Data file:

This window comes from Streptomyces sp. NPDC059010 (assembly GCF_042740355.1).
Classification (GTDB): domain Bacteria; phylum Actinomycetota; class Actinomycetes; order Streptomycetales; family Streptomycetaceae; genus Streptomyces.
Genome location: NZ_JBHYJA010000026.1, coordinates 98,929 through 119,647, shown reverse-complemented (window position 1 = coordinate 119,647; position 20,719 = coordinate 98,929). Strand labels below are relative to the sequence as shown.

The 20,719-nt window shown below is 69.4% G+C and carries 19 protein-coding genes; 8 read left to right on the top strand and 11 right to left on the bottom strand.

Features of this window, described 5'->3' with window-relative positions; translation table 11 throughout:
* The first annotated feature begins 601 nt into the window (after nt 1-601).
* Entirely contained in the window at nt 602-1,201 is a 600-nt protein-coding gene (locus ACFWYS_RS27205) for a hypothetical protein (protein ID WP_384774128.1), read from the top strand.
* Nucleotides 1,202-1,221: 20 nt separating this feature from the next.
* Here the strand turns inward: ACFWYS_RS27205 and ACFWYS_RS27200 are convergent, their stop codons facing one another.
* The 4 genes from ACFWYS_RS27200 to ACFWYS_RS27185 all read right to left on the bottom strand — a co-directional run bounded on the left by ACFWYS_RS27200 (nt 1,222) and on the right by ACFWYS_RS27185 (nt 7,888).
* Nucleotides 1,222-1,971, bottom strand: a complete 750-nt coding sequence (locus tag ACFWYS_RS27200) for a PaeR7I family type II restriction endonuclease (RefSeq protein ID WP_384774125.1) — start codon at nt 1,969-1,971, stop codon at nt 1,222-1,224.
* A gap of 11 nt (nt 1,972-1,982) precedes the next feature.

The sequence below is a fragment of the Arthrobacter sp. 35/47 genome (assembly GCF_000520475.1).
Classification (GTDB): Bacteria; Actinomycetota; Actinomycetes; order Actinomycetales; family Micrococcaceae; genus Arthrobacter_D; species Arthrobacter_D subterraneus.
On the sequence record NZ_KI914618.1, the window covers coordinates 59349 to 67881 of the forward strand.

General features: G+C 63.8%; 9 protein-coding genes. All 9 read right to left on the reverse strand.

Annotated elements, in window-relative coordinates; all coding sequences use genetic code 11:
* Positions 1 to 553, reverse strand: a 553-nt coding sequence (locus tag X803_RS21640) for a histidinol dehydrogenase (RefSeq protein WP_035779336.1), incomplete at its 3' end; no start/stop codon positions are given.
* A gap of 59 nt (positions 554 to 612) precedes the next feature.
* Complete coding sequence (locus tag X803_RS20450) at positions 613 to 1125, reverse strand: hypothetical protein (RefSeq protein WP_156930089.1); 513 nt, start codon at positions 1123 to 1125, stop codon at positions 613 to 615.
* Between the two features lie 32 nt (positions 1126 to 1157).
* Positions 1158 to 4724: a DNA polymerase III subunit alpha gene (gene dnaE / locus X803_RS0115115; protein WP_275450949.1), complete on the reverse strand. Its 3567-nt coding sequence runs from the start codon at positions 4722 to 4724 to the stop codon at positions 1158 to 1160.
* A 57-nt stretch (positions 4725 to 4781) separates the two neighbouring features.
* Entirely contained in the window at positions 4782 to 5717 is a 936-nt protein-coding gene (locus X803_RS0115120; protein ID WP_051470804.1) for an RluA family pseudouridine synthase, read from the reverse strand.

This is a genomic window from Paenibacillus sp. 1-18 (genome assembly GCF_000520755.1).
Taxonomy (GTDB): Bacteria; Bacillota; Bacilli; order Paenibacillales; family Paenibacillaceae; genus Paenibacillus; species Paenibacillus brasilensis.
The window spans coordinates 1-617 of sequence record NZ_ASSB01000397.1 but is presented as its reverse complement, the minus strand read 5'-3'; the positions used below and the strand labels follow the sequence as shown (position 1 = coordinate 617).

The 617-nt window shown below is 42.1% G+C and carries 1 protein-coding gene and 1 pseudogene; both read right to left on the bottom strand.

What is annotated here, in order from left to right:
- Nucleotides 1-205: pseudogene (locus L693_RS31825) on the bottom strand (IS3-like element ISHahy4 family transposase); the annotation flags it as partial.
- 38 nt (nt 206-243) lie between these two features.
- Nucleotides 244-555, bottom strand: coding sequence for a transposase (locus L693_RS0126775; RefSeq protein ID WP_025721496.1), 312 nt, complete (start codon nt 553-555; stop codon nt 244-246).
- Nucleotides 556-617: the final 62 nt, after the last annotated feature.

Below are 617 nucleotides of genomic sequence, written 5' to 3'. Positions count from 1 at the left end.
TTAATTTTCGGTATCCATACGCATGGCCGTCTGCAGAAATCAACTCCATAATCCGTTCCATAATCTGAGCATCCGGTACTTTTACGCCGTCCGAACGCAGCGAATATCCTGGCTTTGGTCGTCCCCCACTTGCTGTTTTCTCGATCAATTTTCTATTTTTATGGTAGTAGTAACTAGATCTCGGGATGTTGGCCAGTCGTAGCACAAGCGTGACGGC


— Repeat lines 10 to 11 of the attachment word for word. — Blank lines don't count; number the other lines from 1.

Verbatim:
* The 4 genes from ACFWYS_RS27200 to ACFWYS_RS27185 all read right to left on the bottom strand — a co-directional run bounded on the left by ACFWYS_RS27200 (nt 1,222) and on the right by ACFWYS_RS27185 (nt 7,888).
* Nucleotides 1,222-1,971, bottom strand: a complete 750-nt coding sequence (locus tag ACFWYS_RS27200) for a PaeR7I family type II restriction endonuclease (RefSeq protein ID WP_384774125.1) — start codon at nt 1,969-1,971, stop codon at nt 1,222-1,224.